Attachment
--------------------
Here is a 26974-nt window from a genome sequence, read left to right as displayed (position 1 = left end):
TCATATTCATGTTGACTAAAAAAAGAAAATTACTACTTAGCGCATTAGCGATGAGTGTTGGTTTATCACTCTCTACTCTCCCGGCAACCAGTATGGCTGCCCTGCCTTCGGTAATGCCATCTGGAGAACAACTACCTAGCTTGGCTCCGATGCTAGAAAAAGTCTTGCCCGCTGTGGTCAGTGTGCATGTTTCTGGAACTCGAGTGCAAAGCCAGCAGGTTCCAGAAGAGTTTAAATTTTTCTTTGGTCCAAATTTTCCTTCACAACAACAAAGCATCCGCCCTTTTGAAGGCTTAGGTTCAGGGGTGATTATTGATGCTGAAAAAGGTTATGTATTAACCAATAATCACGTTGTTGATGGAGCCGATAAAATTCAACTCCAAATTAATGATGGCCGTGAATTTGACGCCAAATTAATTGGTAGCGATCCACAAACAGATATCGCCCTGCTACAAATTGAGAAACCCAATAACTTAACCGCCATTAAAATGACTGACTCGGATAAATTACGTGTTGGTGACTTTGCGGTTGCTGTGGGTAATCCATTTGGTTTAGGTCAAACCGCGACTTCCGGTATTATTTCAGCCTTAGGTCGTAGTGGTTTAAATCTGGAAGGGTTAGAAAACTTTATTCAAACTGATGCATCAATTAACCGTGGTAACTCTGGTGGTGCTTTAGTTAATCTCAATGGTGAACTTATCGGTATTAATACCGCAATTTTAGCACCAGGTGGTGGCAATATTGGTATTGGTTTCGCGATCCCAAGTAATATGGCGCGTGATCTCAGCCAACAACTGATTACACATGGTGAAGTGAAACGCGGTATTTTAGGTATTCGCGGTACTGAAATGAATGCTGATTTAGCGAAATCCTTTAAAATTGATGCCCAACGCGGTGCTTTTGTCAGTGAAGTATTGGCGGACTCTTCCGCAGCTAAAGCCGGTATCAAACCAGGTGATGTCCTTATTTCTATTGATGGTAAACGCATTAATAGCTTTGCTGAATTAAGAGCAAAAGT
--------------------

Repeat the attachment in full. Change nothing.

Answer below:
Here is a 26974-nt window from a genome sequence, read left to right as displayed (position 1 = left end):
TCATATTCATGTTGACTAAAAAAAGAAAATTACTACTTAGCGCATTAGCGATGAGTGTTGGTTTATCACTCTCTACTCTCCCGGCAACCAGTATGGCTGCCCTGCCTTCGGTAATGCCATCTGGAGAACAACTACCTAGCTTGGCTCCGATGCTAGAAAAAGTCTTGCCCGCTGTGGTCAGTGTGCATGTTTCTGGAACTCGAGTGCAAAGCCAGCAGGTTCCAGAAGAGTTTAAATTTTTCTTTGGTCCAAATTTTCCTTCACAACAACAAAGCATCCGCCCTTTTGAAGGCTTAGGTTCAGGGGTGATTATTGATGCTGAAAAAGGTTATGTATTAACCAATAATCACGTTGTTGATGGAGCCGATAAAATTCAACTCCAAATTAATGATGGCCGTGAATTTGACGCCAAATTAATTGGTAGCGATCCACAAACAGATATCGCCCTGCTACAAATTGAGAAACCCAATAACTTAACCGCCATTAAAATGACTGACTCGGATAAATTACGTGTTGGTGACTTTGCGGTTGCTGTGGGTAATCCATTTGGTTTAGGTCAAACCGCGACTTCCGGTATTATTTCAGCCTTAGGTCGTAGTGGTTTAAATCTGGAAGGGTTAGAAAACTTTATTCAAACTGATGCATCAATTAACCGTGGTAACTCTGGTGGTGCTTTAGTTAATCTCAATGGTGAACTTATCGGTATTAATACCGCAATTTTAGCACCAGGTGGTGGCAATATTGGTATTGGTTTCGCGATCCCAAGTAATATGGCGCGTGATCTCAGCCAACAACTGATTACACATGGTGAAGTGAAACGCGGTATTTTAGGTATTCGCGGTACTGAAATGAATGCTGATTTAGCGAAATCCTTTAAAATTGATGCCCAACGCGGTGCTTTTGTCAGTGAAGTATTGGCGGACTCTTCCGCAGCTAAAGCCGGTATCAAACCAGGTGATGTCCTTATTTCTATTGATGGTAAACGCATTAATAGCTTTGCTGAATTAAGAGCAAAAGT